Allergic bronchopulmonary aspergillosis is triggered by increased inflammation of the lungs which worsens asthma significantly. Remember that some individuals with asthma are highly allergic to the fungal spores which can trigger an attack if inhaled. Aspergillus is a prevalent type of fungus that thrives on decaying vegetation such as fallen leaves and compost heaps. It is also present in air-conditioning systems and healthcare facilities.
Indications of allergic bronchopulmonary aspergillosis
- Evident worsening of the asthma symptoms
- Appetite loss
- Generalized malaise
- Coughing up of blood
- Productive cough with brown-colored mucus or mucus plugs
Some of the complications of allergic bronchopulmonary aspergillosis that is not properly treated include the following:
- Bronchiectasis – recurrent episodes of inflammation that can impair the bronchiolar walls
- Hemoptysis – irritated and inflamed airways that bleed and blood-streaked phlegm being expelled
- Atelectasis – varying extent of lung tissue collapse
- Respiratory failure – the airways are blocked or a severe attack constricts the airways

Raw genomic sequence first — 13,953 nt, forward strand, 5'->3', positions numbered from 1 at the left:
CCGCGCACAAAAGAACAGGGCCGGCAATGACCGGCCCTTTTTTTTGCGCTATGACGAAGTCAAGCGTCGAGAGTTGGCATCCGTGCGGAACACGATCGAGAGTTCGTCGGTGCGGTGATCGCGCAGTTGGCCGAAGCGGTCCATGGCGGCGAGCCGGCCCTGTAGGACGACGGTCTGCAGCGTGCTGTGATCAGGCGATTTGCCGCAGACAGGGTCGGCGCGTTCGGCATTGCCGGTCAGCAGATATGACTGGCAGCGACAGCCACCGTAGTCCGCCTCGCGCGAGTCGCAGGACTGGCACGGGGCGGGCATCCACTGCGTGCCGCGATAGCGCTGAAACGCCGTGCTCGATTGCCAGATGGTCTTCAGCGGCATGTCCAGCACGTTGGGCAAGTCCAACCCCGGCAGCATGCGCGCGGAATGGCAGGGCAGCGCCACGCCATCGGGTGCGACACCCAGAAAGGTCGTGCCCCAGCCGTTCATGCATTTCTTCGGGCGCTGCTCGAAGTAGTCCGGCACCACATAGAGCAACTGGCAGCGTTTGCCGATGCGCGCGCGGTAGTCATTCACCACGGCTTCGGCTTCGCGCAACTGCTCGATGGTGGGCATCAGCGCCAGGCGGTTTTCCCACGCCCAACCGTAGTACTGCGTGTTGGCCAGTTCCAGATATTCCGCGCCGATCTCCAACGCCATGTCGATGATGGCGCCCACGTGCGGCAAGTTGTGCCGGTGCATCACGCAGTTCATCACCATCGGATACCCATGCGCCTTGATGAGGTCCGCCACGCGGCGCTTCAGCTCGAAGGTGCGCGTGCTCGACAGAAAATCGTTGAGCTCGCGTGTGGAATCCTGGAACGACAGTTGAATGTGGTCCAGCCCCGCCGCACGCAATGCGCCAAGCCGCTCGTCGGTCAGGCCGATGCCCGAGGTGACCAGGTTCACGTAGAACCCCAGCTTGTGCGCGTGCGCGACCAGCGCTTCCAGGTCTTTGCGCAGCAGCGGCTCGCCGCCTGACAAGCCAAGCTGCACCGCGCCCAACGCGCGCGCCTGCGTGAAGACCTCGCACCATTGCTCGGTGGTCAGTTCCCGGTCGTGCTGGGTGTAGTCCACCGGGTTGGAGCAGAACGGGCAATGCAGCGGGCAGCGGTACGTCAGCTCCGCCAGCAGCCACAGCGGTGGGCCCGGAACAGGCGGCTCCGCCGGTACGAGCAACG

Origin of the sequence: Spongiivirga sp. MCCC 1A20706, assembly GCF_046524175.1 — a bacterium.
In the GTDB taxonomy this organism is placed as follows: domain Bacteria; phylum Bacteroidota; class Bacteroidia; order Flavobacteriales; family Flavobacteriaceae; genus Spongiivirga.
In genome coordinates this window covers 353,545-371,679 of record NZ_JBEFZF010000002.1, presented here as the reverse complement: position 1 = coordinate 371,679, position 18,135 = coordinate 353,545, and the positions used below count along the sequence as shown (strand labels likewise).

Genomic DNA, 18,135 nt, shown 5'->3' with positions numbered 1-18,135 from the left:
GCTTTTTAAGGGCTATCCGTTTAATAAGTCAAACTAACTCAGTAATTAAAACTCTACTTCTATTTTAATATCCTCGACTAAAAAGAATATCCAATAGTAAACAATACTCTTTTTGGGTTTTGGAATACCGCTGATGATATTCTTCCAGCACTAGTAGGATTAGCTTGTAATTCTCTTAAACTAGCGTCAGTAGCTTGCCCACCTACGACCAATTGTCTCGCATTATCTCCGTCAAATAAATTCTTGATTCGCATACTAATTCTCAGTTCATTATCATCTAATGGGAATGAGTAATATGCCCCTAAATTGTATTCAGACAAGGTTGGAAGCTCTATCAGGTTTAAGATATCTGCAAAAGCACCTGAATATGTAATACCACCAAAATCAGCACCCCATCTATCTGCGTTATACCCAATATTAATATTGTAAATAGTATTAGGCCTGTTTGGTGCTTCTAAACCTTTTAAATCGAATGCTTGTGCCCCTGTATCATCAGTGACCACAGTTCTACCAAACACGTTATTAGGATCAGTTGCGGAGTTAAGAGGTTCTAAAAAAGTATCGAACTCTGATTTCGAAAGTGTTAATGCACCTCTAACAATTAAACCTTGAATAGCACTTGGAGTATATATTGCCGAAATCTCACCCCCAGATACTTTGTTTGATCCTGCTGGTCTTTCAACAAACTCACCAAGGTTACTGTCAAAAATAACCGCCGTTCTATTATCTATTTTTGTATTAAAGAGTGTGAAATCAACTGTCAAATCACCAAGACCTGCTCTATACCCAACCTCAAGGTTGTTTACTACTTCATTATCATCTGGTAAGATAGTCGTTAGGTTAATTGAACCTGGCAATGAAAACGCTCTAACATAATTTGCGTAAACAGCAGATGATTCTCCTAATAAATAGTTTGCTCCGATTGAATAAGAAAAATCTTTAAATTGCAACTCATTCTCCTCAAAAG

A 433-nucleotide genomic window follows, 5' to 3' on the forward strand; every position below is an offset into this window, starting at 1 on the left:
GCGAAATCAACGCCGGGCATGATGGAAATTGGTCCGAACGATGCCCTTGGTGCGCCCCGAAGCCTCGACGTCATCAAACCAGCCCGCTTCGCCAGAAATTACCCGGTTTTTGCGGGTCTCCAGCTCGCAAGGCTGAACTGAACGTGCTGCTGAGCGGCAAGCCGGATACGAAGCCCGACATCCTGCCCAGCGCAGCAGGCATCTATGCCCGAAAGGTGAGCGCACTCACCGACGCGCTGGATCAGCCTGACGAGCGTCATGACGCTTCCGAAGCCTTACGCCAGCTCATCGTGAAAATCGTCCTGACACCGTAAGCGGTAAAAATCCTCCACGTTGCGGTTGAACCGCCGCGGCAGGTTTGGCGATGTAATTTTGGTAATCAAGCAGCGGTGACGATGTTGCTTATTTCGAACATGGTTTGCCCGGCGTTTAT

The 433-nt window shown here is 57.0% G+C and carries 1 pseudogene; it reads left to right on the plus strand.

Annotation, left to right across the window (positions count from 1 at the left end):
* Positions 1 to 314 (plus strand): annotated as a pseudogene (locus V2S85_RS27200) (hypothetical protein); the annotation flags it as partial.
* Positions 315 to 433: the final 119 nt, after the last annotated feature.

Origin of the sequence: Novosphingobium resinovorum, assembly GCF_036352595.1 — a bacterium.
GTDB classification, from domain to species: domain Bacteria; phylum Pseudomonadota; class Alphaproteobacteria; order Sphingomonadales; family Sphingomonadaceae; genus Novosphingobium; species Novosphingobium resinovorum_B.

How is it diagnosed?
- Chest X-ray – this test is used to check for fluid in the lungs and other anomalies such as stretched, enlarged or damaged airways
- Skin test – the skin is pricked and a small amount of the allergen is introduced. If the individual is allergic, there is itchiness, swelling and redness at the site.
- Blood test – this is used to check for the presence of Aspergillus antibodies
- Sputum test – the spores are oftentimes visible in the mucus when viewed under a microscope
Remember that there is no available cure for allergic bronchopulmonary aspergillosis. The condition is usually managed using corticosteroids given orally or using an inhaler. Individuals with the condition should be regularly monitored to ensure that the condition is effectively managed.
The monitoring might include assessment of the antibody levels and evaluation of the airflow capacity of the lungs. Individuals with asthma are generally instructed to avoid any known triggers if possible. It is vital to avoid areas such as marshes, compost heaps, forests, bogs and other areas where there are rotting vegetation.